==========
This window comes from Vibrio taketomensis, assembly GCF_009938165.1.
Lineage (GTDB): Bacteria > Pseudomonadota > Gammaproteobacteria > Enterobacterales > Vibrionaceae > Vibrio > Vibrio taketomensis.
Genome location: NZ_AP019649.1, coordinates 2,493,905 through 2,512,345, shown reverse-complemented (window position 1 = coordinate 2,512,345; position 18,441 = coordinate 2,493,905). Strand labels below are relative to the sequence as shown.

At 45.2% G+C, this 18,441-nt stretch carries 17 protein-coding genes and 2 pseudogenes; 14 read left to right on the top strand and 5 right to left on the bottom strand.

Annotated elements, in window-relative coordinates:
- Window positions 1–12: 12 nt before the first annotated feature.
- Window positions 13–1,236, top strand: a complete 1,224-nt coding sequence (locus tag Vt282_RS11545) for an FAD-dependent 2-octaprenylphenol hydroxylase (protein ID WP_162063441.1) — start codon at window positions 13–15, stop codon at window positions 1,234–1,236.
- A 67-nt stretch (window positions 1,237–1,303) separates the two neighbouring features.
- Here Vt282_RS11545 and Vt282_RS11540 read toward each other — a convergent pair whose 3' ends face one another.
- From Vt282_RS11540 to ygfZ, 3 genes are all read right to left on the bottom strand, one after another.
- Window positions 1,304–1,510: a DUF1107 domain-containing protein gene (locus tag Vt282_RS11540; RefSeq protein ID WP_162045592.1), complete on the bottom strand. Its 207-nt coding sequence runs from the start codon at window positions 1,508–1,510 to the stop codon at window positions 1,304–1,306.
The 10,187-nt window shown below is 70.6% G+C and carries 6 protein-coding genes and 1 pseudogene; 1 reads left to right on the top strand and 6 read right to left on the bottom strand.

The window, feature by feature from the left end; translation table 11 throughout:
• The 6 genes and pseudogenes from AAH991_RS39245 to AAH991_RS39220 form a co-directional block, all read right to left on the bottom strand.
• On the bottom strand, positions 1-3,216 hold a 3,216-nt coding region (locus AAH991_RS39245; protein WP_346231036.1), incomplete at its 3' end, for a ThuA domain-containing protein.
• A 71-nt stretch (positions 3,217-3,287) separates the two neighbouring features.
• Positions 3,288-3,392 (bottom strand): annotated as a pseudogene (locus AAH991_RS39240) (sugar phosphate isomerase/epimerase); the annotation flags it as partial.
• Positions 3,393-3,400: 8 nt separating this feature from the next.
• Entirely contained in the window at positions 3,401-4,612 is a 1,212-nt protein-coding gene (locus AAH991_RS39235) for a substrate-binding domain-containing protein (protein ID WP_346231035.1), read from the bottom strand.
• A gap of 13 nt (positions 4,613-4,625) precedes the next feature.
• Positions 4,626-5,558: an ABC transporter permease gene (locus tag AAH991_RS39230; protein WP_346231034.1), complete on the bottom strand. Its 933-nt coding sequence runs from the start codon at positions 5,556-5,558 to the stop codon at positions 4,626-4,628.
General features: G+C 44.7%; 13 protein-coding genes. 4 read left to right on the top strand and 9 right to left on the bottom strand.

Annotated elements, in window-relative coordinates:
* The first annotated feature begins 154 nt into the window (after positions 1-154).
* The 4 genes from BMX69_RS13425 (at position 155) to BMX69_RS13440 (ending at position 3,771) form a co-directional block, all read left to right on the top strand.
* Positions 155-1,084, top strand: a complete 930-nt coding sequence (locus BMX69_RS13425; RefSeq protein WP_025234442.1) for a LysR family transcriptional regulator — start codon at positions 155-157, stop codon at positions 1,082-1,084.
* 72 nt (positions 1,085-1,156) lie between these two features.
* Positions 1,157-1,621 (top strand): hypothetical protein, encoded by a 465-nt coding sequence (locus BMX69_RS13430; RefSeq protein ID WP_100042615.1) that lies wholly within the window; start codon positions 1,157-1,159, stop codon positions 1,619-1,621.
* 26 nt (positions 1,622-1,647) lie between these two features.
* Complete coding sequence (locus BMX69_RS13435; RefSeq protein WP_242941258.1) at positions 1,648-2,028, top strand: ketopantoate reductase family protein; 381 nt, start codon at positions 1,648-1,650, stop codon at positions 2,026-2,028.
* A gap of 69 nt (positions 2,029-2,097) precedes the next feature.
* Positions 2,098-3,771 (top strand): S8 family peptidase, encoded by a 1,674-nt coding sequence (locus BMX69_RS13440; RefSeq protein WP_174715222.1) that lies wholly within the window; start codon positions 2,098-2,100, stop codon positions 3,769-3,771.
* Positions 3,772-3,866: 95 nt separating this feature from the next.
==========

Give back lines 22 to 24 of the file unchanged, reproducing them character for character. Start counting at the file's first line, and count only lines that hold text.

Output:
General features: G+C 44.7%; 13 protein-coding genes. 4 read left to right on the top strand and 9 right to left on the bottom strand.

Annotated elements, in window-relative coordinates:
* The first annotated feature begins 154 nt into the window (after positions 1-154).